But Mount and his research team saw a different crystal-building process at work. The team located specialized blood cells that capture essential ingredients and synthesize calcium carbonate crystals, shipping them out to the shells to build or repair them.

That means oyster shell formation is a cellular process and independent of the external seawater environment. This is good news for the oyster industry, as it makes oysters more resistant to ocean acidification than previously thought.

Mount and his team’s breakthrough in oyster cell biology was published in the prestigious journal Science in April 2004. He participated with other co-authors in a Genome Institute effort that revealed the complete genetic blueprint of the Pacific oyster (Crassostrea gigas) in the equally prestigious journal Nature in 2012. The genome project highlighted the complexity of oysters, which express more genes than humans.

These two papers established the foundation for a cellular-based mechanism of shell formation—and solved the question of how oyster shells are made. Locating and understanding this mechanism led to commercial applications.

In September 2013, the U.S. Patent Office granted a patent to Mount and the Clemson University Research Foundation (CURF). The patent enables CURF to license technology that could create ultra-tough materials for industry using some of the same techniques oysters have used for millions of years.

Today, Mount trains doctoral students and post-doctoral scholars in his laboratory using advanced optical- and electron-microscopy techniques. He also teaches a senior seminar course, focusing on the impacts of climate change, in particular ocean acidification and sea-level rise.

Along his 30-year career, Mount often turned to the Consortium for advice and recalls his early days working in the Charleston office.

“A diverse flow of scientists, professors, and experts from every corner of the oceanographic and marine biology community came through those front doors on Meeting Street,” Mount says. “For me, it was a crucible for professional development and a window to the world of marine science.”

— John H. Tibbetts


Robert CrimianUnderstanding how people’s sense of place impacts planning:
Robert Crimian


Robert Crimian sees the natural world differently now. As an under-graduate marine science major at Coastal Caro­lina University, he was grounded in physical science. But when he studied for a M.S. in environmental studies at College of Charleston, his eyes opened to a different perspective that aids him in his professional life today.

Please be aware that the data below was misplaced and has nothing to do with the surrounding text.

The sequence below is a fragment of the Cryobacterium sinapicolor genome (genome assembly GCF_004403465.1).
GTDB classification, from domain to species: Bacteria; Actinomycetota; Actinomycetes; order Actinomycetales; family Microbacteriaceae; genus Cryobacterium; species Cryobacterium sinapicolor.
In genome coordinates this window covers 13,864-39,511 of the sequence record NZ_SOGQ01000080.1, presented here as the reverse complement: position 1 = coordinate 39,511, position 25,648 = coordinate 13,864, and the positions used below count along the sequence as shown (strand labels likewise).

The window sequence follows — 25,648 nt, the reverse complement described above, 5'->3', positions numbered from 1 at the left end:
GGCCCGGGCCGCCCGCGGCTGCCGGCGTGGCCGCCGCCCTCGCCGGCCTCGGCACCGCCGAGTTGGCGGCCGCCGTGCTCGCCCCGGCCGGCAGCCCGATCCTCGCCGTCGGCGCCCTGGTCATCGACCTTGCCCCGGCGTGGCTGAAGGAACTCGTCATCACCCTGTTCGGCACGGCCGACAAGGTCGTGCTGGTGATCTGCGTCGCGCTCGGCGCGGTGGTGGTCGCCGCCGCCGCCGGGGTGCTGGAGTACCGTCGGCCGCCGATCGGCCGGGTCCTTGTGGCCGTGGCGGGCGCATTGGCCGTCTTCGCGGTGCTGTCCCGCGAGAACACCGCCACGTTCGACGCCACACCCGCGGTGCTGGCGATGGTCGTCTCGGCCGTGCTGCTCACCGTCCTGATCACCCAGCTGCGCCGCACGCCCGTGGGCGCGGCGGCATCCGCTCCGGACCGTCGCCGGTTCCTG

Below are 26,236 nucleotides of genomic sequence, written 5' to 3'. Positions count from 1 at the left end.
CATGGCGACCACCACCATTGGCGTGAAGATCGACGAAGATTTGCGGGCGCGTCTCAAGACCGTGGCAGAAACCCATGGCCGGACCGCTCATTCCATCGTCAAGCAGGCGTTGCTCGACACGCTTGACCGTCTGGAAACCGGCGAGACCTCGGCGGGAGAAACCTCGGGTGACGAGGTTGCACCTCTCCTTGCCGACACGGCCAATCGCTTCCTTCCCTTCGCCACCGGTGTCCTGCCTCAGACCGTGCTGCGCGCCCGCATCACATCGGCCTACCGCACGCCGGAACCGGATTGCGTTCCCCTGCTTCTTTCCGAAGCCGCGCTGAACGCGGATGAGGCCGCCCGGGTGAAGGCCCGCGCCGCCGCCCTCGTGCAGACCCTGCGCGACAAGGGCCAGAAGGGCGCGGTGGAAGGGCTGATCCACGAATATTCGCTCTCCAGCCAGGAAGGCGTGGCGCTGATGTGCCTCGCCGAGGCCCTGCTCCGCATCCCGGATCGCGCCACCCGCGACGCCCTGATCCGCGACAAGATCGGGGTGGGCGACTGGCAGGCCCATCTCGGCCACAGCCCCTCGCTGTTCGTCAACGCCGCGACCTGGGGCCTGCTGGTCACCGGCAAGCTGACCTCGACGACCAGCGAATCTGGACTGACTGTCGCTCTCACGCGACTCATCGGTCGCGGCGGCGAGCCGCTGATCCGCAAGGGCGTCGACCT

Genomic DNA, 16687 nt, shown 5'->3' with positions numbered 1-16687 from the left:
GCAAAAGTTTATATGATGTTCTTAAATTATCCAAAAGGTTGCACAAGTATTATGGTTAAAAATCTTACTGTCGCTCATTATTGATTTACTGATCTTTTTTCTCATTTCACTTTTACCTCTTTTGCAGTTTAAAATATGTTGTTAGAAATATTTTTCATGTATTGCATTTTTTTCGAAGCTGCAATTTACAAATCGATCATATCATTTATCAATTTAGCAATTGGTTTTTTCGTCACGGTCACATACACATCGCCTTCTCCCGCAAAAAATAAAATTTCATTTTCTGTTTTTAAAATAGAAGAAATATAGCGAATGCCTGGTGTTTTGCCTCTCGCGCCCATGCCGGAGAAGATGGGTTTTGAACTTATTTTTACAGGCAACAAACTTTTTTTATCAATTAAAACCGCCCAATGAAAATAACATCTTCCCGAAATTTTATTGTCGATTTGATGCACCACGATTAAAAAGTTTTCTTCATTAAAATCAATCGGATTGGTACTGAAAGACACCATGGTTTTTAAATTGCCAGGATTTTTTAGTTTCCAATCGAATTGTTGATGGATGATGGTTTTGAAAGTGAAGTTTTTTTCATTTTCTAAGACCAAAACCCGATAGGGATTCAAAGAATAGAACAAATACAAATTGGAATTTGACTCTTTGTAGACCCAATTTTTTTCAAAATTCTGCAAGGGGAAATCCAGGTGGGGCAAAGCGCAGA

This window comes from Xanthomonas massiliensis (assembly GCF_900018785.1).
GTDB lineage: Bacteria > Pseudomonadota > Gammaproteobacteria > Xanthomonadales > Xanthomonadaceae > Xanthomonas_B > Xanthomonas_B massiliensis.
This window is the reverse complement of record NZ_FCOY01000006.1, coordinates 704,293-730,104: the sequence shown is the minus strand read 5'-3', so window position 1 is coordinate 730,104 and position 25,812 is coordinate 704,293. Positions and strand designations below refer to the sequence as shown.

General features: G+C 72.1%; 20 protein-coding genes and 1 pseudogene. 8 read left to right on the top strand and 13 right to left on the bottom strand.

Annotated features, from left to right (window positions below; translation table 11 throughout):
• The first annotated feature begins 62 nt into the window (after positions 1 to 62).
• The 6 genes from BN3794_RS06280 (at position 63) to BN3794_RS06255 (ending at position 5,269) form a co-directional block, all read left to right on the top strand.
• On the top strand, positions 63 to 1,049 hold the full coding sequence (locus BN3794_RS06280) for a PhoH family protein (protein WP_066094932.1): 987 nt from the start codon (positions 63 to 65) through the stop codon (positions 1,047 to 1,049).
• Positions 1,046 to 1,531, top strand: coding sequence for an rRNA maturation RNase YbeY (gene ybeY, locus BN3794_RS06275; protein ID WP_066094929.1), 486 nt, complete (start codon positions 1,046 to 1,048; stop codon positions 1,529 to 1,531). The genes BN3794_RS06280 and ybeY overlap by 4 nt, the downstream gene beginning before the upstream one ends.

Crimian participated in two S.C. Sea Grant Consortium-supported research projects examining how local people viewed their sense of place and well-being. The studies aimed to learn how local people placed themselves in the environment, what they valued most about their environment, and how they hoped their communities would look in the future.

Today, he travels the Georgia shore from the larger cities of Savannah and Brunswick to the coast’s small towns and sea islands as the Southeast coast and ocean part­nership coordinator at The Nature Conservancy’s office in Darien, Ga. He spearheads a pilot project to create a framework for ocean planning along the Georgia coast. The key is to understand the sense of place in various regions and subcultures of the Georgia coast, from deep rural places to cities.

He interviews community leaders and stakeholders to learn how local people use waterways and other resources. Do they fish for recreation, for a living, or for their subsistence dinner? Or all of the above? Do some groups want conservation while others do not?

“We want to spatially see where a conflict might take place,” he says, “so that if a conflict arises, it can be anticipated and possibly addressed.”

Crimian learned the fundamentals of this work in 2012-2013 as a graduate research assistant for Susan Lovelace, then at the Hollings Marine Laboratory at Fort Johnson on James Island, S.C., and now assistant director for Development and Extension at the Consortium. Crimian performed coastal well-being data collection and analysis with Lovelace and Annette Watson, who studies human-environment geography at the College of Charleston. The researchers conducted a project titled “Coastal Livelihoods and the Local Sense of Place.”

The researchers looked at three different populations—commercial, subsistence, and recreational fishers—in rural McClellanville, suburbanizing Awendaw, and urbanizing Mount Pleasant, all rapidly changing communities in northern Charleston County. Further growth is predicted along this corridor of U.S. 17 known as the “Sewee to Santee” region, which is the focus of an ongoing planning effort.

Crimian helped refine innovative social-science methods—interview techniques, quantitative analysis, and spatial tools—to measure local residents’ well-being. He sought to quantify this well-being based on social, economic, and environmental indicators of different populations.